- The Indian government is monitoring over 2,500 social media accounts for allegedly spreading Chinese propaganda and disinformation.
- The accounts have been traced to Pakistan, Hong Kong, United Kingdom, Russia, and China.
- The IT ministry had recently banned 224 Chinese apps in total alleging their activities are prejudicial to sovereignty and integrity of India.
The Indian government is monitoring over 2,500 social media accounts for allegedly spreading Chinese propaganda and disinformation on the China-Indian faceoff in eastern Ladakh, according to an ET report.
These accounts that are allegedly active mainly on Facebook, Twitter, and YouTube have been traced to Pakistan, Hong Kong, United Kingdom, Russia, and China. The report added that Pakistan topped the list with the most number of social media handles spreading anti-India content.
The government claims to have already taken up this contentious issue with the social media companies and has managed to block a few fake accounts which were peddling lies and disinformation. However, a large number of them continue to operate and are under the watch list.
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“Analysis revealed that the IP (internet protocol) address of the user was either in Pakistan, UK, Russia, or China. In some countries where social media is banned, it is being accessed through a virtual private network (VPN),” an official said.
“Many banned accounts reappear by changing handle names and details in the bio-data. In multiple cases, e-mail IDs and contacts numbers required for opening accounts on social networking sites were found identical,” the official added.
The IT ministry had recently banned 224 Chinese apps in total alleging their activities are prejudicial to sovereignty and integrity of India, defense of India, security of the state, and public order.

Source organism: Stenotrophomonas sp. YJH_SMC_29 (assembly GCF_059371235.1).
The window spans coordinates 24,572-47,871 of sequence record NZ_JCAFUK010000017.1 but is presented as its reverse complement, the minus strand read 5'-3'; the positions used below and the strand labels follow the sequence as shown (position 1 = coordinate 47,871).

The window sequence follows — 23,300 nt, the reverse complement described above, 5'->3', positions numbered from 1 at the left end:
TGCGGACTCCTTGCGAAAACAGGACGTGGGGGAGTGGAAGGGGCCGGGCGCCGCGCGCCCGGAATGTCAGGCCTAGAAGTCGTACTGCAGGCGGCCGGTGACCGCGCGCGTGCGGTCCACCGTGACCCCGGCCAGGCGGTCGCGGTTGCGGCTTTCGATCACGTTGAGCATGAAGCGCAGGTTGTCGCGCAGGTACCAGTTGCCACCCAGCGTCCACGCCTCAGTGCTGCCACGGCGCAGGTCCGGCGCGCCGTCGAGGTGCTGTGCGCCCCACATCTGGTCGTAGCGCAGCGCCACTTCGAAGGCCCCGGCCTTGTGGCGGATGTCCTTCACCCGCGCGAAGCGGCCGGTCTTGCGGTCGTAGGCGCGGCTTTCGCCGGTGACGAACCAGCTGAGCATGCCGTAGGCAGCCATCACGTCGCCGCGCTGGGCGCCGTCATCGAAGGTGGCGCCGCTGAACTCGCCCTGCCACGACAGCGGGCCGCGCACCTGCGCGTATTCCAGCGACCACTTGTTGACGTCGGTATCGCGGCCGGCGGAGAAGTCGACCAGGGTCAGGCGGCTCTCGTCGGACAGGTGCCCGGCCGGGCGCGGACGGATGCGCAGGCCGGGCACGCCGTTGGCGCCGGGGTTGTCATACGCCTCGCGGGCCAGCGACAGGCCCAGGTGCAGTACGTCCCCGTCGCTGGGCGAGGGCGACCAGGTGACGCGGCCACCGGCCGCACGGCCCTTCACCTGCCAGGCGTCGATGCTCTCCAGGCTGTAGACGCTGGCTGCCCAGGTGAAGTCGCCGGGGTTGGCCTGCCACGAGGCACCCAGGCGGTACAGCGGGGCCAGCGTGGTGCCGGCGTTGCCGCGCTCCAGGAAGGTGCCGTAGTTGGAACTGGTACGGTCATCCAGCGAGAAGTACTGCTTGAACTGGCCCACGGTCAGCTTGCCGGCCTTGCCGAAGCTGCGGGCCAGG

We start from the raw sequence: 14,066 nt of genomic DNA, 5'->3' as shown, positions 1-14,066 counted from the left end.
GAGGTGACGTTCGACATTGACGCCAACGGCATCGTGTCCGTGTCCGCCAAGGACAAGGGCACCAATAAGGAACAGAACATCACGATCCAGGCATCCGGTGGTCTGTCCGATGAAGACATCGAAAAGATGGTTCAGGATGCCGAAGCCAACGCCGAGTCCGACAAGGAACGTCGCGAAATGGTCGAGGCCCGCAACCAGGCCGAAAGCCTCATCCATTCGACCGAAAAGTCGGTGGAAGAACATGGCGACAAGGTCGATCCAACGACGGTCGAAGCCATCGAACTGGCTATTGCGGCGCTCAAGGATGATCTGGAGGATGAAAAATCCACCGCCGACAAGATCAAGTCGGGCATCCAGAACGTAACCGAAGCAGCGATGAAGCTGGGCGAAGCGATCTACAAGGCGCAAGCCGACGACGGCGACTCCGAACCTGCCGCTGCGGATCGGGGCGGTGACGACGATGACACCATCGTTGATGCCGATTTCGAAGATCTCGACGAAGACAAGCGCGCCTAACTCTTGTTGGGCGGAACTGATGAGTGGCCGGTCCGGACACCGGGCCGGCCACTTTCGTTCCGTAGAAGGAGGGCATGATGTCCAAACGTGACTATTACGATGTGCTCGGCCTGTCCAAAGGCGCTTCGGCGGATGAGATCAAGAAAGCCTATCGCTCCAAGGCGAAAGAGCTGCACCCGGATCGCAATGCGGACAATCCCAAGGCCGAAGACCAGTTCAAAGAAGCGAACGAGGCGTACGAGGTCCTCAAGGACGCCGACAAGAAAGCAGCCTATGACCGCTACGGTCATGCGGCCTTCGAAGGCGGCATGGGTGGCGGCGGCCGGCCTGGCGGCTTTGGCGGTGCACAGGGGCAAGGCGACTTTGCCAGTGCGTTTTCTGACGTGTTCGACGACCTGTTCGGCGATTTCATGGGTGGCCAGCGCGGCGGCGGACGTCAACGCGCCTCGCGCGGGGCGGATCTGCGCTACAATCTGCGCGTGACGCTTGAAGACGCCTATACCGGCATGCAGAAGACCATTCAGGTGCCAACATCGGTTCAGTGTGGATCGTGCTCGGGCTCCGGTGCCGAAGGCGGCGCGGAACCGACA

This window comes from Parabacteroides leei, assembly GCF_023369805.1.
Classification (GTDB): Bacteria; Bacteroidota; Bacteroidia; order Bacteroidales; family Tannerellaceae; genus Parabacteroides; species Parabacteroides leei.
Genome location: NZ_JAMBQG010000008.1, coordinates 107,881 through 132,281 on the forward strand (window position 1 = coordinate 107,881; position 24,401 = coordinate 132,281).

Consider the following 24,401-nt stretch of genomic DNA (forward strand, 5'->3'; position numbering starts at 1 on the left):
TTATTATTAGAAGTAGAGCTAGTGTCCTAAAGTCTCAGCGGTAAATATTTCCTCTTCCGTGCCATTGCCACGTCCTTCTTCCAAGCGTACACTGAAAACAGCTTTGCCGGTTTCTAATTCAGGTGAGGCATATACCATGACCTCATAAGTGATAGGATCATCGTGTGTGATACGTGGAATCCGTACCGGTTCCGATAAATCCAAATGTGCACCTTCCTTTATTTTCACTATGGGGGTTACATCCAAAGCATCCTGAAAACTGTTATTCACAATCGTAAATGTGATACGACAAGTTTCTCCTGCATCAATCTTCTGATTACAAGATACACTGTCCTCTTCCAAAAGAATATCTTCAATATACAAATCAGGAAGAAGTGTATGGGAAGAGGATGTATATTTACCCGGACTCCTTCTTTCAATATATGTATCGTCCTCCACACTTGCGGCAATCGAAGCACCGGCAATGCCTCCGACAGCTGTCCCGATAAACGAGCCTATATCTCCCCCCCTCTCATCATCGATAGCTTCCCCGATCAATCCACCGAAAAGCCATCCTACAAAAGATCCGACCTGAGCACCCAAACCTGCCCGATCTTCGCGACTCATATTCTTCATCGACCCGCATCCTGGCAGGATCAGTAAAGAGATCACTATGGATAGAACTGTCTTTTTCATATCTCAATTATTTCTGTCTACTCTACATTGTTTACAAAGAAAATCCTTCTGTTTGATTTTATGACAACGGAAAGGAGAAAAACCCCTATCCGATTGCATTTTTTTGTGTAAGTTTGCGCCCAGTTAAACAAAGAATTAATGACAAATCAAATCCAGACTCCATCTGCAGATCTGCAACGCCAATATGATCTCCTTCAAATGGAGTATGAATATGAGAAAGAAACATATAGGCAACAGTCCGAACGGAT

India and China have been engaged in a tense border standoff along the Line of Actual Control in eastern Ladakh since April. Violent clashes with the Chinese troops in Galwan on June 15 had resulted in the death of 20 Indian soldiers.
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New Delhi accused PLA of blatantly violating agreements and carrying out aggressive maneuvers, while conversations at military, diplomatic and political levels were in progress.
In December 2018, the IT ministry had proposed amendments to the IT Act, with an aim to curb the misuse of social media platforms and the spread of fake news. Among other things, the draft proposed that the intermediaries have to enable tracing out of the originator of information on its platform and share the information within 72 hours of government communication.
Further, upon receiving knowledge about any objectionable content in the form of a court order, or on being notified by the appropriate government or its agency, the intermediary shall remove or disable access to unlawful content in less than 24 hours.
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